Ten years since Buffy the Vampire Slayer's last episode...
Doesn't time fly when you're having fun!
During its seven-year run (1997-2003) Buffy the Vampire Slayer won three Emmys and was listed tenth on Entertainment Weekly's 100 Greatest Shows of All Time, second on Empire's 50 Greatest TV Shows of All Time and third on TV Guide's Top 25 Cult TV Shows of All Time. It's neither joke nor exaggeration to say that Buffy is one of the greatest TV series ever made, easily bearing comparison with Star Trek and MASH, and influencing later series, such as True Blood and the rebooted Doctor Who.
Spin-offs include the TV series Angel and the comic series Buffy Season Nine, and since its cancellation, Buffy merchandise has proliferated, with the publication of numerous novels by Simon & Schuster as well as comics, video games and academic texts. Buffy fandom is also alive and well, particularly online. More Buffy fan-fiction stories have been written than for any other TV series ever made.
For example, FanFiction.Net (the largest such database in the world) contains over 46,000 Buffy stories, all written by enthusiastic, dedicated fans. The only other TV series to come anywhere near that number is Star Trek, with a relatively measly 23,000 stories based on five related series aired over a forty-year period. Buffy fans have produced over twice that amount for one single seven-year-long series, and continue to do so.
So what first guided them along the rocky brick road which led them to and past the Fall of Sunnydale?
Well, Buffy's creator, Joss Whedon, had turned the vampire genre's traditional conventions on their head by making a short, blonde girl - usually a silly, screaming stereotype polished off by Christopher Lee as an apéritif before the battle royal between the befanged baddie and the handsome male hero - into the main protagonist.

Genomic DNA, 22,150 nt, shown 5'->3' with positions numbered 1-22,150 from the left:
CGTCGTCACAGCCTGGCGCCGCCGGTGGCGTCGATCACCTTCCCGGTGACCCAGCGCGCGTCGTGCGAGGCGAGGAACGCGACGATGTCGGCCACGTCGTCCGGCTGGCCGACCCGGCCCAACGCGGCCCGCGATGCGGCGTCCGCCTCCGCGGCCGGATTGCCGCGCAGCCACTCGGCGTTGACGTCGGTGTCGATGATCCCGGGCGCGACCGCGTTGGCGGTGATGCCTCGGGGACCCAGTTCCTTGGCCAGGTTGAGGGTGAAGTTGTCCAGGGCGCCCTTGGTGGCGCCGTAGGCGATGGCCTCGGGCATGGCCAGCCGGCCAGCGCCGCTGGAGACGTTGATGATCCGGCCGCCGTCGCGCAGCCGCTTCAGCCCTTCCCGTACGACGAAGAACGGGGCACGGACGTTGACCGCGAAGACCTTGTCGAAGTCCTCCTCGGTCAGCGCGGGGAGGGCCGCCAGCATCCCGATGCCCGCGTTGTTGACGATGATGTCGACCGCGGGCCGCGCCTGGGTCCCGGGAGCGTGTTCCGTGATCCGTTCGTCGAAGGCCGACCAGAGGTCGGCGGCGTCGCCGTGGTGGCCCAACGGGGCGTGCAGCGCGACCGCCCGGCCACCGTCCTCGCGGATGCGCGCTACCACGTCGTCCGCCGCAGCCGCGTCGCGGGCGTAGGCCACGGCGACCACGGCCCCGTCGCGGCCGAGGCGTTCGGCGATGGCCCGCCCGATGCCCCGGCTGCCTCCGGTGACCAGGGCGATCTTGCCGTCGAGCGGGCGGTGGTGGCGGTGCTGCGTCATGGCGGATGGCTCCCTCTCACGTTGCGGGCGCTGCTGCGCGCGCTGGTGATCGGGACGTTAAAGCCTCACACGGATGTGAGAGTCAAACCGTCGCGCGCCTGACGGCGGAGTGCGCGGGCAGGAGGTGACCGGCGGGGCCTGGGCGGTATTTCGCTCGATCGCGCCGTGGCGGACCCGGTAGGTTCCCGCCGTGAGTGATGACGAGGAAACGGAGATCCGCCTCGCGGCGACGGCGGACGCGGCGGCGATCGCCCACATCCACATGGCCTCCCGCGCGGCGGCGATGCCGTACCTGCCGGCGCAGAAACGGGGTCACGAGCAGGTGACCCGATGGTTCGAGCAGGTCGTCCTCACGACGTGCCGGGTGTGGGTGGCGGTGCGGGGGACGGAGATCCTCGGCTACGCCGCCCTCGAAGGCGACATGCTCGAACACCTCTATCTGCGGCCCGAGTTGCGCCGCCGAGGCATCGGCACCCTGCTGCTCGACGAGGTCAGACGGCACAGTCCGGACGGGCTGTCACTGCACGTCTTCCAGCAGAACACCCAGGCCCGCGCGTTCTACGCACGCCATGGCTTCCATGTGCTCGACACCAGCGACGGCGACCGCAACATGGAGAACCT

One girl in all the world, chosen to fight the forces of darkness. Possessing extraordinary strength and reflexes, and in the case of Buffy Anne Summers, a sharp wit masking a certain vulnerability.
Buffy the vampire slayer. Resident of Sunnydale, a small California town sited on the Hellmouth (a mystical convergence of evil forces), leader of the Scooby Gang (a collection of assorted local sidekicks who helped her fight evil), lover of Angel (the tormented vampire cursed with a soul and conscience, known as Angelus in his soulless incarnation) and Spike's object of desire. Spike, also known as William the Bloody, was a soulless vampire with platinum hair, chiseled cheekbones, a dry wit and a serious case of the hots for his own nemesis.
Joss Whedon had the ability to make the viewer care about his characters. He took the risk of allowing his creations to grow, develop and explore their dark sides. Together with producer Marti Noxon, he wrote 144 multi-layered Buffy episodes which combined comedy, drama and tragedy in order to explore typical teenage issues within a fantastical context.
Some teenage girls think the world will end if they're not allowed to do their own thing. In Buffy's case, it just might.
So Buffy the Vampire Slayer, buoyed up by fine writing, sympathetic characters and a high thematic concept which harked back to tales of myth and legend from antiquity, became one of the best shows of all time.
Most TV shows seem either to be about cutting someone up (ER), arresting somebody (Law & Order), or arguing in court (Perry Mason to The Good Wife, and counting).
But despite its hip dialogue and typical US high school setting, chock-full of beautifully coiffed teens sporting rows of achingly white teeth, Buffy instead told classic tales of high adventure. Of heroes and their ladies. Of knights and dragons, and quests for swords and grails.